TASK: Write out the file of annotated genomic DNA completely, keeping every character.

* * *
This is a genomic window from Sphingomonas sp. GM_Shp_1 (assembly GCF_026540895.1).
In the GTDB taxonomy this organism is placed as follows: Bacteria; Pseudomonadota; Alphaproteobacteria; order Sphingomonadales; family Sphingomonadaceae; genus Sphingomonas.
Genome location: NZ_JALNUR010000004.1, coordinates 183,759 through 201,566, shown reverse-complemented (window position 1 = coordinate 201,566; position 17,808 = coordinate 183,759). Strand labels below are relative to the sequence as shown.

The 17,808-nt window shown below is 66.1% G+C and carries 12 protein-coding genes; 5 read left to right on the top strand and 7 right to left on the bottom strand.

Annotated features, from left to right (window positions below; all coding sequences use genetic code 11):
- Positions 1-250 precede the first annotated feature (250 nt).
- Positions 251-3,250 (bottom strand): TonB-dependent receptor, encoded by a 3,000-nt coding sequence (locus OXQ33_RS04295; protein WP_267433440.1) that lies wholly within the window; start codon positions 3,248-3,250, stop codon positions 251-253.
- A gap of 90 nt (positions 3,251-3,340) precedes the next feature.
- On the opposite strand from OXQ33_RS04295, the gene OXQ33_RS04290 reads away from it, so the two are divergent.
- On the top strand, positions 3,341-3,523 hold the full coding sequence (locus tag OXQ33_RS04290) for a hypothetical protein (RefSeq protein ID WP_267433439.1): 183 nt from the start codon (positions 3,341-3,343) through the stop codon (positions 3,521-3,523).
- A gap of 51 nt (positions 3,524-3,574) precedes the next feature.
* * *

This is a genomic window from Sphingomonas sp. GM_Shp_1 (assembly GCF_026540895.1).
In the GTDB taxonomy this organism is placed as follows: Bacteria; Pseudomonadota; Alphaproteobacteria; order Sphingomonadales; family Sphingomonadaceae; genus Sphingomonas.
Genome location: NZ_JALNUR010000004.1, coordinates 183,759 through 201,566, shown reverse-complemented (window position 1 = coordinate 201,566; position 17,808 = coordinate 183,759). Strand labels below are relative to the sequence as shown.

The 17,808-nt window shown below is 66.1% G+C and carries 12 protein-coding genes; 5 read left to right on the top strand and 7 right to left on the bottom strand.

Annotated features, from left to right (window positions below; all coding sequences use genetic code 11):
- Positions 1-250 precede the first annotated feature (250 nt).
- Positions 251-3,250 (bottom strand): TonB-dependent receptor, encoded by a 3,000-nt coding sequence (locus OXQ33_RS04295; protein WP_267433440.1) that lies wholly within the window; start codon positions 3,248-3,250, stop codon positions 251-253.
- A gap of 90 nt (positions 3,251-3,340) precedes the next feature.
- On the opposite strand from OXQ33_RS04295, the gene OXQ33_RS04290 reads away from it, so the two are divergent.
- On the top strand, positions 3,341-3,523 hold the full coding sequence (locus tag OXQ33_RS04290) for a hypothetical protein (RefSeq protein ID WP_267433439.1): 183 nt from the start codon (positions 3,341-3,343) through the stop codon (positions 3,521-3,523).
- A gap of 51 nt (positions 3,524-3,574) precedes the next feature.